The Best Acoustic Guitar

Discover The Best Acoustic Guitar For Playing Fingerstyle Guitar.

Which one is best for me? Is it a something by Martin Guitars or Taylor Guitars? What is the ultimate-guitar for me?

Deciding which guitar is best for you is a very personal question. What suits one person perfectly may be entirely wrong for someone else.

How do you decide what's best for you?

How to Choose

There are several things to look at when deciding which is the best acoustic guitar for you. All guitars used for fingerstyle playing will have some things in common, though.

Some of those factors are ease of playing, a fast response, tonal balance and clarity. Lets look at all of these qualities.

Ease of playing is exactly what it says. Your best acoustic guitar will be easy to play. Ease of play does have to be balanced with tone.

On acoustic guitars, string size and the height of the action will figure into how the guitar sounds. Extra light strings and low action will make a guitar easy to play. But this doesn't mean that it will sound good.

Light strings may not produce enough vibration to move the guitars top. No vibration equals no air moving inside the guitar. No air moving inside the guitar means very little sound from the guitar.

Having the strings close to the fingerboard makes the guitar easy to play. It may also mean that the strings buzz against the fingerboard. So this may not be the best acoustic guitar for this use.

A fast response means the time between when a note is plucked and when it sounds. Fingerstyle guitarists play melodies on the guitar.

For the melody to sound right, the notes have to sound for only the right length of time. Too long and it sounds funny. Too short and it sounds funny. So the best acoustic guitar has to instantly do what your fingers are telling it to do.

Fingerstyle guitar players are a one person band. This means that all of the parts that they're playing need to be clearly heard. The only way that this can happen is if the guitar is balanced.

If the notes on the 5th and 6th strings are real loud but the ones on the 1st and 2nd strings aren't, this could be a problem. When you're "auditioning" a new guitar make sure that all of its strings are balanced in volume.

The best acoustic guitar will have a clear sound. This means that the notes won't be muffled or thuddy sounding. Most guitars will have a clear sound in the treble strings. A good acoustic guitar will also have a clear, full sound in the lower pitched strings.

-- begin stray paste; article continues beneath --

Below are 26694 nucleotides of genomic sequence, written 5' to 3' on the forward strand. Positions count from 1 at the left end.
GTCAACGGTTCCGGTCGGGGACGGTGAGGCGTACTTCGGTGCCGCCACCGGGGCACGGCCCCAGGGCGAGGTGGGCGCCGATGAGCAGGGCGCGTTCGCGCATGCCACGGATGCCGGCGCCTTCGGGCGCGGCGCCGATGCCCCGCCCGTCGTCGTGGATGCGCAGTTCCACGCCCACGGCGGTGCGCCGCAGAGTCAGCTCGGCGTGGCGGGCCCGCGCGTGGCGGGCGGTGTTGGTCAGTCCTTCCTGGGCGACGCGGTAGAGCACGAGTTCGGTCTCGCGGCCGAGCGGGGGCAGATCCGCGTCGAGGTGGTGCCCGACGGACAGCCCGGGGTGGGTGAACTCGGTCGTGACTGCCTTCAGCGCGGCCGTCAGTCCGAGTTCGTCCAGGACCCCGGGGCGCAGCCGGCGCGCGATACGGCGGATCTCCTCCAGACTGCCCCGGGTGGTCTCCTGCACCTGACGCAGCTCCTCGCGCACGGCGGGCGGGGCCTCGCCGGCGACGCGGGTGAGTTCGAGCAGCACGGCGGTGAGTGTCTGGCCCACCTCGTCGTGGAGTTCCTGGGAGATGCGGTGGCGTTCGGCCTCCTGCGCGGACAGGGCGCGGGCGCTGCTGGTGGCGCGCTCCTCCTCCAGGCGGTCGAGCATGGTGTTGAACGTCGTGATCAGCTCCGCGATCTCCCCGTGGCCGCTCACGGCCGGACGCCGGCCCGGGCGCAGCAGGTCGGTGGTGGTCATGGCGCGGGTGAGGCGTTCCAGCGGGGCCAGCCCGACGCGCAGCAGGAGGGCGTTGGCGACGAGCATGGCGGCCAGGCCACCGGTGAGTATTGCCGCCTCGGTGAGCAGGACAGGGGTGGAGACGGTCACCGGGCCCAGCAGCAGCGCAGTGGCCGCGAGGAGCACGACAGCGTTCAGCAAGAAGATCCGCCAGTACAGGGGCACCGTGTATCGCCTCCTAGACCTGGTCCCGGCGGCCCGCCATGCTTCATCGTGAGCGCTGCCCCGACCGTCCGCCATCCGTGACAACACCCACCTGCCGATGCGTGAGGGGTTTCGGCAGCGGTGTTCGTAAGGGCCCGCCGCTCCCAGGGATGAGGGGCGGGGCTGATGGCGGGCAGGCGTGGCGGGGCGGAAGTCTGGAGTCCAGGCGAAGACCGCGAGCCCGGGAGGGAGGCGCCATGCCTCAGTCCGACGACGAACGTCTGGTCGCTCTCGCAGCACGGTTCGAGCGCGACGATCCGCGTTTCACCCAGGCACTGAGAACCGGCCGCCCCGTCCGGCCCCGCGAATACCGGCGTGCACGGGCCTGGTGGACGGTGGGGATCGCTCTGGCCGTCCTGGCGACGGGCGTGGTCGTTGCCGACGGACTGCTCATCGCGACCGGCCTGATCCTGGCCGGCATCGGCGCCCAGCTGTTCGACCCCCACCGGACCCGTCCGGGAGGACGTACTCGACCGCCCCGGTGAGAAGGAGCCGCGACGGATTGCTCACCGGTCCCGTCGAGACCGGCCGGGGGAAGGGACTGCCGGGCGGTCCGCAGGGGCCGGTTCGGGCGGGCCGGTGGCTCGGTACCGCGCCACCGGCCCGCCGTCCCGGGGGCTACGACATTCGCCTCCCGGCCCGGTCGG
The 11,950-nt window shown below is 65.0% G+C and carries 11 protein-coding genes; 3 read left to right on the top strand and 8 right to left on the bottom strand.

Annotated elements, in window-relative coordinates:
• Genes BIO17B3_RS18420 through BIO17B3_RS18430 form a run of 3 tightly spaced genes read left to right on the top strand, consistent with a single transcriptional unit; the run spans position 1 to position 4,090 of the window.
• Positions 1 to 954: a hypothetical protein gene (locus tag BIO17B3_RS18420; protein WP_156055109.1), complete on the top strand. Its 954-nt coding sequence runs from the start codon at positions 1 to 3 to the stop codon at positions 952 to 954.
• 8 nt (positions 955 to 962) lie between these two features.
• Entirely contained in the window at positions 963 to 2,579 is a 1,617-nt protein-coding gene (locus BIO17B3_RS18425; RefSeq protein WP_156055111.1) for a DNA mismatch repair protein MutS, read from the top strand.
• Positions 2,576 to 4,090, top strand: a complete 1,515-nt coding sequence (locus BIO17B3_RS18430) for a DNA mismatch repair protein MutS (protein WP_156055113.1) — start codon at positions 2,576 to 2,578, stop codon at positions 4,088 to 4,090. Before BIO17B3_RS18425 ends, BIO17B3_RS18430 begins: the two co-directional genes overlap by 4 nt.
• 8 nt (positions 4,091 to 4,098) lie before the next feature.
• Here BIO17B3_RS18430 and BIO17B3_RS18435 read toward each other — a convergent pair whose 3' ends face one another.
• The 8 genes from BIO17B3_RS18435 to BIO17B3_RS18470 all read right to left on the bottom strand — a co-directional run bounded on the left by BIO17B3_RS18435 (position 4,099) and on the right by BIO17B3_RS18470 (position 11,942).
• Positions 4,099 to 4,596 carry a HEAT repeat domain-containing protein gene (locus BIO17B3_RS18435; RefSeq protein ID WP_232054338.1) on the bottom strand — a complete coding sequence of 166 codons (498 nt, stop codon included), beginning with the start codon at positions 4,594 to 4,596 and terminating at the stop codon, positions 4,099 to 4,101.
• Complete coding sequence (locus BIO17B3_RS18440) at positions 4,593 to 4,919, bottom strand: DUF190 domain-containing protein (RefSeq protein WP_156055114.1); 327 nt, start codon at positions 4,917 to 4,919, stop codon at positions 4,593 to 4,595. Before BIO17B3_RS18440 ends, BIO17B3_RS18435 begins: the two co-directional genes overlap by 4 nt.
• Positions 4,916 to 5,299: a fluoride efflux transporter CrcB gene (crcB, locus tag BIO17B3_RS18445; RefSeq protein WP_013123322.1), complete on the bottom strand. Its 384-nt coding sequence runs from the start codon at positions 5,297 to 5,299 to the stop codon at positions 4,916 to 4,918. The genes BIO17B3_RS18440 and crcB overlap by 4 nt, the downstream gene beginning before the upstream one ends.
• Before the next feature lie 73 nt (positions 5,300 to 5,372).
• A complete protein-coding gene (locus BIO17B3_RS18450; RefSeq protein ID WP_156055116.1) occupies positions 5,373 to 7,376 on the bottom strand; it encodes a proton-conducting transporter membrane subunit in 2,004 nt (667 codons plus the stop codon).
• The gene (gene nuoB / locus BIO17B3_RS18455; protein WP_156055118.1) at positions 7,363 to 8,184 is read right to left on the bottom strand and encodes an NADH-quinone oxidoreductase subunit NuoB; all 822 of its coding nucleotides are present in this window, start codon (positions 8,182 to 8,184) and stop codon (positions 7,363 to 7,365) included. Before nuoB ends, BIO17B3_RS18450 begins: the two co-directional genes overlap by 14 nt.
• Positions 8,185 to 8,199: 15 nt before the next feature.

The best acoustic guitar will have a clear sound on the lower pitched strings when the string is fretted. Especially when it's fretted higher up the neck. That's a tough thing to do for many acoustic guitars.

What Else?

The best acoustic guitar for one person may not be the same one for someone else. That's because we're all different. You also have to consider your personal tastes and how you will be holding the guitar. Here's an example.

Suppose that you've always played a dreadnought guitar. And that you always hold it on your right leg. Let's also say that you're 6' tall. This may be the perfect setup for you.

Now let's put a different player in the same situation. But this player is 5'2" tall. This probably won't work out too well. For this player a smaller bodied instrument would work better.

Here is some general info on what makes the best acoustic guitar for the fingerstyle player.

1) A small sized guitar. Small bodied guitars are more lightly built than large bodied guitars. This means that they sound good with light guage strings.

They also have a faster response than larger bodied instruments.

All of this combines to make a guitar that's easy to play. These guitars will be called folk, OM, OOO, or concert guitars.

Some players will want to play a large bodied guitar like a jumbo or dreadnought. In this case, a model that's very evenly voiced will be the best acoustic guitar.

2) The guitar's fingerboard will be 1 11/16" or wider at the nut. Any narrower and it is hard to fret and do hammer-ons and pull-offs on. Many players like a 1 3/4" width. This is a very common fingerboard width on smaller bodied guitars.

3) Guitars with spruce tops will have a brighter sound than those with cedar or redwood tops. If your budget allows, always get a guitar with a solid top. On inexpensive guitars the top is sometimes a laminate.

A laminate is like plywood. There may be a layer of wood on the top that looks like spruce. The layers underneath will be other less expensive woods that aren't normally used in guitar making.

On a guitar with a laminate top the wood at the edge of the soundhole looks chopped off. On a solid top guitar the wood tapers as it goes into the soundhole. You can see the grain of the tops wood extend into the soundhole.

4) In general, guitars that have sides and back of mahogany or maple are brighter and clearer sounding than rosewood. Some of that brightness and clarity is a result of how the manufacturer constructs the guitar.

Martin and Taylor guitars both offer several models in these woods.

The notes on a maple bodied guitar decay a little faster than notes made of other woods. This makes it less likely to feedback. A good choice for acoustic-electric guitars.

5) The best acoustic guitar will have a back made of solid woods. The wood on the sides isn't as important. The sides mainly work to hold the top and back together.

To sum it all up, the best acoustic guitar for most fingerstyle players will be a small bodied guitar of mahogany or maple with a fingerboard 1 11/16" or 1 3/4" wide at the nut.

It will be made of solid woods or at least have a solid top. Have fun with your new guitar!

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